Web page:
Joint ING and NOT Conference: Second Meeting on Hot Subdwarf Stars and Related Objects
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ING Newsletter No. 9, March 2005

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Reference: ING Newsl., No. 9, page 32.
Article mirrored at: La Palma server | Cambridge server
Other available formats: PDF

Joint ING and NOT Conference: Second Meeting on Hot Subdwarf Stars and Related Objects 

Together with the Nordic Optical Telescope, the ING is organising a meeting with the title “Hot Subdwarf Stars and Related Objects”, to be held on La Palma from the 6 to 10 of June this summer. The conference venue is the Real Club Náutico of Santa Cruz de La Palma, and it will be the first major astronomy conference to be held  in the home town of the ING’s sea-level offices.

Figure 1

Financial support has been given by the organisers, the Excmo. Cabildo Insular de La Palma (local government) and the Patronato de Turismo de La Palma (tourist board). Additionally the Real Club Náutico has been extremely helpful by making their facilities available to us at no cost.

This conference is the second meeting on hot subdwarf stars, a new biennial series that was started at Keele University in 2003. It is an offspring of the long running White Dwarf meetings, which counted their 14th meeting last year. The intention is that the Subdwarf meetings will also run every second year, in the odd years between the WD meetings. The aim of the workshop series is to disseminate recent results on the properties, formation, and evolution of the hot subdwarf stars and related objects, and to assess the impact of these results on other areas of astrophysics.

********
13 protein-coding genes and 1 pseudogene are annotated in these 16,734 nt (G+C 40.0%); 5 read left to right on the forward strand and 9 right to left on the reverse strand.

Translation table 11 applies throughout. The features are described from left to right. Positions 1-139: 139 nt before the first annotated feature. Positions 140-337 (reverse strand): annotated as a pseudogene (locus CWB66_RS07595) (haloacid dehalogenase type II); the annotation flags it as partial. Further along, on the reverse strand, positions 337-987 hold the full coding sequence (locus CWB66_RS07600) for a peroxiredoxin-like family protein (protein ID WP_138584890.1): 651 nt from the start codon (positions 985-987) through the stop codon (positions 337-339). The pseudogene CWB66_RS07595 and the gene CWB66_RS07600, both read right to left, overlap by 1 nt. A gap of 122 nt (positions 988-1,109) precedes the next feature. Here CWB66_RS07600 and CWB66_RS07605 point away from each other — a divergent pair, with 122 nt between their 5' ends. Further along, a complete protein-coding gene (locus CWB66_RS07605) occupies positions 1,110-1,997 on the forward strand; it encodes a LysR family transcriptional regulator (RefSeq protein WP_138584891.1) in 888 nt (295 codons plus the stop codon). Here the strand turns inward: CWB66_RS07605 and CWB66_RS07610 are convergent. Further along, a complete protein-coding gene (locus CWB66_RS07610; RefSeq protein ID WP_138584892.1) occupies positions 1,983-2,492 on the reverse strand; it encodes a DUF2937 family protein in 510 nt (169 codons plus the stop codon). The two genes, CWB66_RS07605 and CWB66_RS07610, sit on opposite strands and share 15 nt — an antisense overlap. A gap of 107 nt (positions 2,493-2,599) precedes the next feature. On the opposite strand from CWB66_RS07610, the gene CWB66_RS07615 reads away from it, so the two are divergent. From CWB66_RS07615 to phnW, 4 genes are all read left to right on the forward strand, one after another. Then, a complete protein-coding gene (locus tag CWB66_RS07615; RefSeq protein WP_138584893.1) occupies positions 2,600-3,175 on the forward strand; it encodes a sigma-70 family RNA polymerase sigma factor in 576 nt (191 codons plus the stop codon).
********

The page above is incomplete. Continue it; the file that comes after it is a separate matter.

Hot subdwarf stars are extreme horizontal branch (EHB) stars and pre-white dwarf stars. The EHB stars are core helium-burning stars with extremely thin hydrogen envelopes, and form the majority of bright stars in surveys for extremely blue objects, where they are classified as subdwarf-B (sdB) stars. They also appear in the colour-magnitude diagrams of some globular clusters as an extension of the blue tail formed by classical horizontal branch stars, though it is not clear why some clusters show this feature and others do not. The pre-white dwarf stars are related to the sdBs, but have exhausted their capacity to burn helium in the core. Many of the brightest hot subdwarfs in the field are of this class, and they are classified as sdO stars.

Topics for the meeting includes: Evolutionary models and the UV-upturn phenomenon; hot subdwarfs and hot HB stars in the field, clusters and galaxies; hot subdwarfs in binary systems; atmospheric properties of hot subdwarf stars; asteroseismology of sdB stars, and progenitors and progeny of sdB stars.

The capacity of the conferences is limited by the size of the available facilities to about 90 people. More information can be found on the ING web-pages, at The registration is open until April 1. ¤

*: Email contact: Roy H. Østensen on behalf of the Local Organising Committe (

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